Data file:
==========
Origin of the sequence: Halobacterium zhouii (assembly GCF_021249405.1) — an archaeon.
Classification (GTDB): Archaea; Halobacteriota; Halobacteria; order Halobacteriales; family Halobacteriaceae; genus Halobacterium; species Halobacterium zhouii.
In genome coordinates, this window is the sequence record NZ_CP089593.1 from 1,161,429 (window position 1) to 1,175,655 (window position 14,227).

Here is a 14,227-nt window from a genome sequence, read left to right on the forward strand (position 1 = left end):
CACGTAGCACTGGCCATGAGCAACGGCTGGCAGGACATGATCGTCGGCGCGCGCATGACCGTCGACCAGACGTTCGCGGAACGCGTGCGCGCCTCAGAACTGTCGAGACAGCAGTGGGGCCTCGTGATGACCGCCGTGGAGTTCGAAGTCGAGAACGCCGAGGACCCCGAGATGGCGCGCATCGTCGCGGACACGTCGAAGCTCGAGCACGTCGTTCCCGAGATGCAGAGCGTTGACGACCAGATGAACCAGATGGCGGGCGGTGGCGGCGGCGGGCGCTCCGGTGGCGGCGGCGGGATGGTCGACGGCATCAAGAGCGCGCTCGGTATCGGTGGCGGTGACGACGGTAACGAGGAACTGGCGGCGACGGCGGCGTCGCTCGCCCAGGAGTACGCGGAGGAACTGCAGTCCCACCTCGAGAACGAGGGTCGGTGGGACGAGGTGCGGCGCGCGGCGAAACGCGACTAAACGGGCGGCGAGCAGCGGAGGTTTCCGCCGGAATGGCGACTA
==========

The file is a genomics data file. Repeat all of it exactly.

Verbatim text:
Origin of the sequence: Halobacterium zhouii (assembly GCF_021249405.1) — an archaeon.
Classification (GTDB): Archaea; Halobacteriota; Halobacteria; order Halobacteriales; family Halobacteriaceae; genus Halobacterium; species Halobacterium zhouii.
In genome coordinates, this window is the sequence record NZ_CP089593.1 from 1,161,429 (window position 1) to 1,175,655 (window position 14,227).

Here is a 14,227-nt window from a genome sequence, read left to right on the forward strand (position 1 = left end):
CACGTAGCACTGGCCATGAGCAACGGCTGGCAGGACATGATCGTCGGCGCGCGCATGACCGTCGACCAGACGTTCGCGGAACGCGTGCGCGCCTCAGAACTGTCGAGACAGCAGTGGGGCCTCGTGATGACCGCCGTGGAGTTCGAAGTCGAGAACGCCGAGGACCCCGAGATGGCGCGCATCGTCGCGGACACGTCGAAGCTCGAGCACGTCGTTCCCGAGATGCAGAGCGTTGACGACCAGATGAACCAGATGGCGGGCGGTGGCGGCGGCGGGCGCTCCGGTGGCGGCGGCGGGATGGTCGACGGCATCAAGAGCGCGCTCGGTATCGGTGGCGGTGACGACGGTAACGAGGAACTGGCGGCGACGGCGGCGTCGCTCGCCCAGGAGTACGCGGAGGAACTGCAGTCCCACCTCGAGAACGAGGGTCGGTGGGACGAGGTGCGGCGCGCGGCGAAACGCGACTAAACGGGCGGCGAGCAGCGGAGGTTTCCGCCGGAATGGCGACTA